In 1964, Lynch received a NDEA grant for study in American history, which helped her begin work on her master's degree . In 1981, she received the Maud I. Gorham Scholarship from Delta Kappa Gamma and she was named the Colonial Daughters History Teacher for Kansas in 1980. Lynch was named the DAR History Teacher of Kansas in 1984.
Since 1975 , Lynch has served on the state department of education's Salina evaluation review committee of teacher education colleges. Lynch is a member of Kansas and National Councils for the Social Studies, the Kansas and National Associations of Education and Communication Technology, and the Association for Supervision and Development. In the community, Lynch is an elder and member of the board of the Christian Church and a member of the Salina bicentennial committee for the constitution.
"Leaming and living cannot be separated," said Lynch. "The opportunity for education must be open and available to all , and education needs to provide for the greatest possible development of each individual's potential. This is equally necessary for both the individual and human kind as a whole.
"Our goal is far from being attained, but to strive for less would be to diminish our limits for living."
First Grade Teacher
Oakley Elementary School
USD 274 Oakley
Marie Peterson is a first grade teacher at Oakley Elementary School. She has taught in Oakley's USD #274 since 1960, teaching kindergarten and grades one, two, and four.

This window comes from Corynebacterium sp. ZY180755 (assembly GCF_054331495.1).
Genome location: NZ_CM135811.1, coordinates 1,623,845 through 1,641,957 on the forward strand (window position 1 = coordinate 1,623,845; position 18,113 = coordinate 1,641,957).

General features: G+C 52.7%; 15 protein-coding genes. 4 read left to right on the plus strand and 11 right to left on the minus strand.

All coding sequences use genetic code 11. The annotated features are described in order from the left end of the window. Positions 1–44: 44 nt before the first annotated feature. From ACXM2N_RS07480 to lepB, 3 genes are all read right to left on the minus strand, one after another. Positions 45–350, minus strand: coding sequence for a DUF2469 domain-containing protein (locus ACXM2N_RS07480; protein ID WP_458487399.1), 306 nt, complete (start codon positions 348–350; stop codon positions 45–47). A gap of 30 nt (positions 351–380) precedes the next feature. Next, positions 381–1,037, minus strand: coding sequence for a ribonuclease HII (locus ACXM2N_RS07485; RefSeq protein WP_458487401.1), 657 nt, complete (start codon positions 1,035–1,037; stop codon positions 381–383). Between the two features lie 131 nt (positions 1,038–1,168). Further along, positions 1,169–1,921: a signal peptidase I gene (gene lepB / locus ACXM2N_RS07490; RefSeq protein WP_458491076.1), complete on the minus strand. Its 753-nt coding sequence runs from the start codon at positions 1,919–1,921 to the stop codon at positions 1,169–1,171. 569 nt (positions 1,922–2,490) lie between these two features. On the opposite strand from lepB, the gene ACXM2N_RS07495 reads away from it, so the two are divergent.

A native of Colby, Peterson received her teaching certificate in 1946 and A.B. degree cum laude in 1961, both from Bethany College. She received her A.M. degree in 1967 from the University of Northern Colorado. Peterson has been a guest instructor at Fort Hays State University and has presented language arts workshops across the state. She was nominated for the NEA Award for Creative Leadership in Women's Rights and the High Plains Phi Delta Kappa Outstanding Educator award.
Peterson is past president of the Oakley Education Association, a former member of the the board of the Kansas-NEA, and a life member of the NEA. She also belongs to the Council for Exceptional Children, Kansas Council for Children and Youth, National Council of Teachers of English, and International Reading Association. In Oakley, Peterson is immediate past president of the Logan County Day Care Association and secretary of the executive board of the Northwest Kansas Library Services.